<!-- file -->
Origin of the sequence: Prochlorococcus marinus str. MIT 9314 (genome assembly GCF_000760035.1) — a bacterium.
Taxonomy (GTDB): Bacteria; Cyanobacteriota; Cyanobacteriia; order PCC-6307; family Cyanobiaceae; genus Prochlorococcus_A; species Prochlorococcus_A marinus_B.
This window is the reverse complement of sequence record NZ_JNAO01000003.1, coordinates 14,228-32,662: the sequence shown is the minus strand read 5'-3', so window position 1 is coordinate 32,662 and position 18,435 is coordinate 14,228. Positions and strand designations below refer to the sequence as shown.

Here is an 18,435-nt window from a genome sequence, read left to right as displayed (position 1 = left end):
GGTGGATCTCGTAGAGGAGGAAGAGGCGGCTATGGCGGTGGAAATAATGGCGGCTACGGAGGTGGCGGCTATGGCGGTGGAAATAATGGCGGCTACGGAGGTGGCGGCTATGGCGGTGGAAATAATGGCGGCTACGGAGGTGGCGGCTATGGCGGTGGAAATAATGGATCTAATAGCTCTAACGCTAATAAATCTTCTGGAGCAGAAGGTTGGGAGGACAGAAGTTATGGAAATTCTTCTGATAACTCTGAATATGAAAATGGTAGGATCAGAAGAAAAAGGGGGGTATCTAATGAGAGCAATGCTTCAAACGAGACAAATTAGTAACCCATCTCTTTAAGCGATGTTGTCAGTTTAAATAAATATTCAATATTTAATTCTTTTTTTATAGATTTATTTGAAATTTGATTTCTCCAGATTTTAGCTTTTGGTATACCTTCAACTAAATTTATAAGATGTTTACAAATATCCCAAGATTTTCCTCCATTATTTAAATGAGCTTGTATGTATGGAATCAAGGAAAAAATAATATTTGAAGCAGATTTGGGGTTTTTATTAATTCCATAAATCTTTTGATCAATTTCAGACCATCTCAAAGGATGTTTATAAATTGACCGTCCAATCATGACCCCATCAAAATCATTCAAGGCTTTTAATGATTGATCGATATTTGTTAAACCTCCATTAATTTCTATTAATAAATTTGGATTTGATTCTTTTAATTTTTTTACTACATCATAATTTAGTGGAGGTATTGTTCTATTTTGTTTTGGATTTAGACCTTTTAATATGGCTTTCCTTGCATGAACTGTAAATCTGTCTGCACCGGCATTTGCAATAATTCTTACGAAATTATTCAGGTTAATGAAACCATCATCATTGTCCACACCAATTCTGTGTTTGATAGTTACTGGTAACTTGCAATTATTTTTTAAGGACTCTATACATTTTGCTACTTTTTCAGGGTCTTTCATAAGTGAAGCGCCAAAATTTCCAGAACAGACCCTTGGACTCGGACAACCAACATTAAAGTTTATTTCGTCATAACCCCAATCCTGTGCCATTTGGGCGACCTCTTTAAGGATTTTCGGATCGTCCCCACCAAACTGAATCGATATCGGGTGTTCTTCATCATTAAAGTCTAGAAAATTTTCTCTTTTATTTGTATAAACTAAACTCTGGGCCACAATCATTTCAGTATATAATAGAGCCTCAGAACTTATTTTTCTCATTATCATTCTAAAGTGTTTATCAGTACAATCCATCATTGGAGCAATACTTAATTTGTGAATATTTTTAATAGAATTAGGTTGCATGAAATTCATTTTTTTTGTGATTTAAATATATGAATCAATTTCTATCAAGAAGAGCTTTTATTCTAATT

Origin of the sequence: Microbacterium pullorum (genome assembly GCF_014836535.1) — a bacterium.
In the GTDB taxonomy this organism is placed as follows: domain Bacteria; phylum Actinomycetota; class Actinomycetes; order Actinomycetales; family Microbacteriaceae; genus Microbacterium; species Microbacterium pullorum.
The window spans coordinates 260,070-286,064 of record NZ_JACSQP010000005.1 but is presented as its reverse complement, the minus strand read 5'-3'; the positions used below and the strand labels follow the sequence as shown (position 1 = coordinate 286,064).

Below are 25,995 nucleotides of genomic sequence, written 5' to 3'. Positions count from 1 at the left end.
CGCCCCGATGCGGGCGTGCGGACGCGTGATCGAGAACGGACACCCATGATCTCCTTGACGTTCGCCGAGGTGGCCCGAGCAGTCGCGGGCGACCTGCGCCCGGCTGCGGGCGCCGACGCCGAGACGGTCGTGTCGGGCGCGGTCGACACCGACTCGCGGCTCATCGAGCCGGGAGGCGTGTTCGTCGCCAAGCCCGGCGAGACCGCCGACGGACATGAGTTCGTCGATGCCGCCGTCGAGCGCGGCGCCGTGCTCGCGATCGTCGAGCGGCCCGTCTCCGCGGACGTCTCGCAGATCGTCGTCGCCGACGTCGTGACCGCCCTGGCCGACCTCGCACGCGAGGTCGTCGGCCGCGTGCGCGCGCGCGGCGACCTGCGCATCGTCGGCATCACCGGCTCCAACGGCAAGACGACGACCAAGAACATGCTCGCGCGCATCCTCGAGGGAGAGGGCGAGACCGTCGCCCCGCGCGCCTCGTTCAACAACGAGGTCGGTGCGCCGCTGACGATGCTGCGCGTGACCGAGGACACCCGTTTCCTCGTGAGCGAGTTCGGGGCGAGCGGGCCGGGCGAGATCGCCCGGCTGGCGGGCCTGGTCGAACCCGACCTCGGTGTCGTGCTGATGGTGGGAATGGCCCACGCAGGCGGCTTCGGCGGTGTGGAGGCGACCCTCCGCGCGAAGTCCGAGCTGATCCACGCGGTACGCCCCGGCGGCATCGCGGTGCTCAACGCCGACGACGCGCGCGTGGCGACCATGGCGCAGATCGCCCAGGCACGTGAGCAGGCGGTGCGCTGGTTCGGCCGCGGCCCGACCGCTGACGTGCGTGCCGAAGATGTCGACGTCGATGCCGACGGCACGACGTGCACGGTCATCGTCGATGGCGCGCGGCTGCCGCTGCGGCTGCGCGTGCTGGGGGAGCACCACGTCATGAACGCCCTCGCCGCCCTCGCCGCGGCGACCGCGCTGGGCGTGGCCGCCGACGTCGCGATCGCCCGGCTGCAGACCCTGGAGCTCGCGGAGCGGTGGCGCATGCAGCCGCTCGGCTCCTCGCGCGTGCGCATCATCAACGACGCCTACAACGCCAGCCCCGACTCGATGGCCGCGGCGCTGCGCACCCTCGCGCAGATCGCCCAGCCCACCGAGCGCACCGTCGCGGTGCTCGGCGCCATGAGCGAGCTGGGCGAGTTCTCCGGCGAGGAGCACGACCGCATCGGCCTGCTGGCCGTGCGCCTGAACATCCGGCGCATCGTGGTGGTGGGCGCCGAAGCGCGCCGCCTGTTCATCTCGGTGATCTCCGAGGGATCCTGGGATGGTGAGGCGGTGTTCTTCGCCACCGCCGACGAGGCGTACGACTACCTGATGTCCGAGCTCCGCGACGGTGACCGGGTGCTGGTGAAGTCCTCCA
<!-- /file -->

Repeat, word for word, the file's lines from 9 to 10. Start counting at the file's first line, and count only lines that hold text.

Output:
Below are 25,995 nucleotides of genomic sequence, written 5' to 3'. Positions count from 1 at the left end.
CGCCCCGATGCGGGCGTGCGGACGCGTGATCGAGAACGGACACCCATGATCTCCTTGACGTTCGCCGAGGTGGCCCGAGCAGTCGCGGGCGACCTGCGCCCGGCTGCGGGCGCCGACGCCGAGACGGTCGTGTCGGGCGCGGTCGACACCGACTCGCGGCTCATCGAGCCGGGAGGCGTGTTCGTCGCCAAGCCCGGCGAGACCGCCGACGGACATGAGTTCGTCGATGCCGCCGTCGAGCGCGGCGCCGTGCTCGCGATCGTCGAGCGGCCCGTCTCCGCGGACGTCTCGCAGATCGTCGTCGCCGACGTCGTGACCGCCCTGGCCGACCTCGCACGCGAGGTCGTCGGCCGCGTGCGCGCGCGCGGCGACCTGCGCATCGTCGGCATCACCGGCTCCAACGGCAAGACGACGACCAAGAACATGCTCGCGCGCATCCTCGAGGGAGAGGGCGAGACCGTCGCCCCGCGCGCCTCGTTCAACAACGAGGTCGGTGCGCCGCTGACGATGCTGCGCGTGACCGAGGACACCCGTTTCCTCGTGAGCGAGTTCGGGGCGAGCGGGCCGGGCGAGATCGCCCGGCTGGCGGGCCTGGTCGAACCCGACCTCGGTGTCGTGCTGATGGTGGGAATGGCCCACGCAGGCGGCTTCGGCGGTGTGGAGGCGACCCTCCGCGCGAAGTCCGAGCTGATCCACGCGGTACGCCCCGGCGGCATCGCGGTGCTCAACGCCGACGACGCGCGCGTGGCGACCATGGCGCAGATCGCCCAGGCACGTGAGCAGGCGGTGCGCTGGTTCGGCCGCGGCCCGACCGCTGACGTGCGTGCCGAAGATGTCGACGTCGATGCCGACGGCACGACGTGCACGGTCATCGTCGATGGCGCGCGGCTGCCGCTGCGGCTGCGCGTGCTGGGGGAGCACCACGTCATGAACGCCCTCGCCGCCCTCGCCGCGGCGACCGCGCTGGGCGTGGCCGCCGACGTCGCGATCGCCCGGCTGCAGACCCTGGAGCTCGCGGAGCGGTGGCGCATGCAGCCGCTCGGCTCCTCGCGCGTGCGCATCATCAACGACGCCTACAACGCCAGCCCCGACTCGATGGCCGCGGCGCTGCGCACCCTCGCGCAGATCGCCCAGCCCACCGAGCGCACCGTCGCGGTGCTCGGCGCCATGAGCGAGCTGGGCGAGTTCTCCGGCGAGGAGCACGACCGCATCGGCCTGCTGGCCGTGCGCCTGAACATCCGGCGCATCGTGGTGGTGGGCGCCGAAGCGCGCCGCCTGTTCATCTCGGTGATCTCCGAGGGATCCTGGGATGGTGAGGCGGTGTTCTTCGCCACCGCCGACGAGGCGTACGACTACCTGATGTCCGAGCTCCGCGACGGTGACCGGGTGCTGGTGAAGTCCTCCA